The Bible tells a story about a centurion, who interestingly was not commended for faith in Christ! Rather, he was commended for his faith in the authority of God, who sent Jesus:

When Jesus had entered Capernaum, a centurion came to him, asking for help. “Lord,” he said, “my servant lies at home paralyzed, suffering terribly.” Jesus said to him, “Shall I come and heal him?” The centurion replied, “Lord, I do not deserve to have you come under my roof. But just say the word, and my servant will be healed. For I myself am a man under authority, with soldiers under me. I tell this one, ‘Go,’ and he goes; and that one, ‘Come,’ and he comes. I say to my servant, ‘Do this,’ and he does it.” When Jesus heard this, he was amazed and said to those following him, “Truly I tell you, I have not found anyone in Israel with such great faith. I say to you that many will come from the east and the west, and will take their places at the feast with Abraham, Isaac, and Jacob in the kingdom of heaven. But the subjects of the kingdom will be thrown outside, into the darkness, where there will be weeping and gnashing of teeth.” Then Jesus said to the centurion, “Go! Let it be done just as you believed it would.” And his servant was healed at that moment.

— Matthew 8:6–13, NIV

The centurion, a military man, understood that the person who acted at the command and commission of his superior had the same but delegated authority as the superior himself. When a general of the US military is in the Middle East and is issued a command, for example, he acts not on his own authority but on the authority of the president. In addition, the president affords him the strength and military might to execute the command.

When God asks a person to complete an assignment for Him on the earth, His strength and power will be present to make it a living reality through that person’s obedience. His strength and power are also keys to salvation and accessing the benefits of Jesus’ assignments. The “subjects of the kingdom” in Matthew 8:6–13 were cast out of God’s kingdom because they did not perceive God had sent Jesus into the world (John 3:16). John wrote even the Jews, Jesus’ own people, didn’t recognize or receive Him:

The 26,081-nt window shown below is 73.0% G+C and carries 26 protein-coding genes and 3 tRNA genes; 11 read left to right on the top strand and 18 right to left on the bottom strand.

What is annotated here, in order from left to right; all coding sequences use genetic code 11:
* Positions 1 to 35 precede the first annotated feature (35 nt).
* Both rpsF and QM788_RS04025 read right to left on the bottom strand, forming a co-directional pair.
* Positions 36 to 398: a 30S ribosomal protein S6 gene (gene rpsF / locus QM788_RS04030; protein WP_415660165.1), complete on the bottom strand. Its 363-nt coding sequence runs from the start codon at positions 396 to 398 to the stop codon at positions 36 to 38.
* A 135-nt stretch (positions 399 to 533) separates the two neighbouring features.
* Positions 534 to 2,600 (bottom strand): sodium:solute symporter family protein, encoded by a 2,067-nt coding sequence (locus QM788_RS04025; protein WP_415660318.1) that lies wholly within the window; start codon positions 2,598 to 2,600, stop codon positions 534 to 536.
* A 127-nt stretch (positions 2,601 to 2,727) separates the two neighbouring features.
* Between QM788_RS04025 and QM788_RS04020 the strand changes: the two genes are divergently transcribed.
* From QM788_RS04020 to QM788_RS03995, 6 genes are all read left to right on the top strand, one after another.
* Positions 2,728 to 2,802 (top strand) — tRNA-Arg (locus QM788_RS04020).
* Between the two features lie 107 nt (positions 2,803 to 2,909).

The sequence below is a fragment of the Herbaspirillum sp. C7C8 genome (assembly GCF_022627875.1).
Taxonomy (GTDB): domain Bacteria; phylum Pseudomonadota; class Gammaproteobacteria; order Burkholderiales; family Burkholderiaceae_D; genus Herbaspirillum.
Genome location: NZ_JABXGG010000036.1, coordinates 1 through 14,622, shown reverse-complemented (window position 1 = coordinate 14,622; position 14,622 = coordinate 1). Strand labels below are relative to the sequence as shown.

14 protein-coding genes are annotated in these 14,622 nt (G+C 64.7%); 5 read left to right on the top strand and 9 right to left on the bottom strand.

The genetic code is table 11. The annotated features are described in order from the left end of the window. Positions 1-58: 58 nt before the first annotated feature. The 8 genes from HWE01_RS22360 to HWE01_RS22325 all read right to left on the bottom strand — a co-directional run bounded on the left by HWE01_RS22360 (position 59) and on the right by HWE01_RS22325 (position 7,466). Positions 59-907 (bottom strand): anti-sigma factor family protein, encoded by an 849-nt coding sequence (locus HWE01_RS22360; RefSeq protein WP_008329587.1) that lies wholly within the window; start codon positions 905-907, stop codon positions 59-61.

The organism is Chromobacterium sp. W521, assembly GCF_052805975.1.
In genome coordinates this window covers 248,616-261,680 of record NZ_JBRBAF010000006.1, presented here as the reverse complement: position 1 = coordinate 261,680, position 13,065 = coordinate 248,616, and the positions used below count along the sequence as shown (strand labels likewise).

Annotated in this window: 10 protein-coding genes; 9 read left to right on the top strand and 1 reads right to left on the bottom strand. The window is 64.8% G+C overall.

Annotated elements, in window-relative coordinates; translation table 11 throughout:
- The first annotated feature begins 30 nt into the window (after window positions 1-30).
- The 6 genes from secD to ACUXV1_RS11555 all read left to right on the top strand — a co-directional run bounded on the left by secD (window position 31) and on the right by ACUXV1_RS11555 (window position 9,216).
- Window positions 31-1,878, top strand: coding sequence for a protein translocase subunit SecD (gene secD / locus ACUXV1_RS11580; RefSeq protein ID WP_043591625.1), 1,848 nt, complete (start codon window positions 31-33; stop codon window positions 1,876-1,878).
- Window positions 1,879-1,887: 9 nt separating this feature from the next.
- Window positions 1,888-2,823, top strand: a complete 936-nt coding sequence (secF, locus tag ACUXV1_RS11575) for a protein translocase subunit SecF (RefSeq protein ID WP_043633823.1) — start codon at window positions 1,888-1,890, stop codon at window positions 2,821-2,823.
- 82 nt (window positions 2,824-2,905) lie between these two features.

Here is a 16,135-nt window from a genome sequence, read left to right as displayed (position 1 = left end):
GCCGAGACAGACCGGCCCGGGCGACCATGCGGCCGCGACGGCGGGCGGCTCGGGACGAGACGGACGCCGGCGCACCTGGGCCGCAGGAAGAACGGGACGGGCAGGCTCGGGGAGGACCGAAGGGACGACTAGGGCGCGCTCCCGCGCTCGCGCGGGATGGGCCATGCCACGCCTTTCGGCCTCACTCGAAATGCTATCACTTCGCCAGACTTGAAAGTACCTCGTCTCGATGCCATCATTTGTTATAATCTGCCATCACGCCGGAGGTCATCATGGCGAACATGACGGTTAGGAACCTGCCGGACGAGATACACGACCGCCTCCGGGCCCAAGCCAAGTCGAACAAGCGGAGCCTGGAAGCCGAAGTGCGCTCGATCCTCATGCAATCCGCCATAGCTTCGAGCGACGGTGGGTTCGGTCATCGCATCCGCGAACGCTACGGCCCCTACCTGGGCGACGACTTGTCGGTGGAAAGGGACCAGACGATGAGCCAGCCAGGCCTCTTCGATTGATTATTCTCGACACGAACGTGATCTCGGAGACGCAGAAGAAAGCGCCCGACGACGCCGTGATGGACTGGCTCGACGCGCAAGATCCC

He came to His own, and those who were His own did not receive Him. But as many as received Him, to them He gave the right to become children of God.

— John 1:11–12, NASB

It is up to those to whom you are sent to receive and access the blessings within your assignments. As you step forward, God does not ask you to rely on your own strength, but on the delegated authority of God and the power of the Holy Spirit He has given you. And, like the general of the United States who has access to the president’s storehouses of authority and resources, you have access to God’s heavenly storehouses of resources for all you need. Expect God to release His power, strength, and miracles just like He did His for seventy-two disciples when He sent them out:

After this the Lord appointed seventy-two others and sent them two by two ahead of him to every town and place where he was about to go. “Whoever listens to you listens to me; whoever rejects you rejects me; but whoever rejects me rejects him who sent me.” The seventy-two returned with joy and said, “Lord, even the demons submit to us in Your name.” He replied, “I saw Satan fall like lightning from heaven. I have given you authority to trample on snakes and scorpions and to overcome all the power of the enemy; nothing will harm you. However, do not rejoice that the spirits submit to you, but rejoice that your names are written in heaven.”

— Luke 10:1, 16–20, NIV